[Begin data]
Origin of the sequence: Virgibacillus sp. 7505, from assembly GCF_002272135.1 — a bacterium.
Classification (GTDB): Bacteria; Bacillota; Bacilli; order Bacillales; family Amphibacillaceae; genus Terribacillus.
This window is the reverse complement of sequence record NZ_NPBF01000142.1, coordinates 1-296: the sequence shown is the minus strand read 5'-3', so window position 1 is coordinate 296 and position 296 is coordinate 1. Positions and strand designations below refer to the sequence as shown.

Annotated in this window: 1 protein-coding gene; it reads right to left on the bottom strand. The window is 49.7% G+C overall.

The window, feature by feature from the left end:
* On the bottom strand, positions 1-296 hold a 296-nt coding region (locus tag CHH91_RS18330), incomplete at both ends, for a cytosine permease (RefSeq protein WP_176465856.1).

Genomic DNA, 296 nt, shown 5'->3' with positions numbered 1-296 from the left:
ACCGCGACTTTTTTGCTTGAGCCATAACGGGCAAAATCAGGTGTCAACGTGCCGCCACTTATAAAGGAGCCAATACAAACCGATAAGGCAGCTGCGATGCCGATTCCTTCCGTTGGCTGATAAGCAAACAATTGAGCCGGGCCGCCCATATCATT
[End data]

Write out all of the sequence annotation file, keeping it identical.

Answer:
Origin of the sequence: Virgibacillus sp. 7505, from assembly GCF_002272135.1 — a bacterium.
Classification (GTDB): Bacteria; Bacillota; Bacilli; order Bacillales; family Amphibacillaceae; genus Terribacillus.
This window is the reverse complement of sequence record NZ_NPBF01000142.1, coordinates 1-296: the sequence shown is the minus strand read 5'-3', so window position 1 is coordinate 296 and position 296 is coordinate 1. Positions and strand designations below refer to the sequence as shown.

Annotated in this window: 1 protein-coding gene; it reads right to left on the bottom strand. The window is 49.7% G+C overall.

The window, feature by feature from the left end:
* On the bottom strand, positions 1-296 hold a 296-nt coding region (locus tag CHH91_RS18330), incomplete at both ends, for a cytosine permease (RefSeq protein WP_176465856.1).

Genomic DNA, 296 nt, shown 5'->3' with positions numbered 1-296 from the left:
ACCGCGACTTTTTTGCTTGAGCCATAACGGGCAAAATCAGGTGTCAACGTGCCGCCACTTATAAAGGAGCCAATACAAACCGATAAGGCAGCTGCGATGCCGATTCCTTCCGTTGGCTGATAAGCAAACAATTGAGCCGGGCCGCCCATATCATT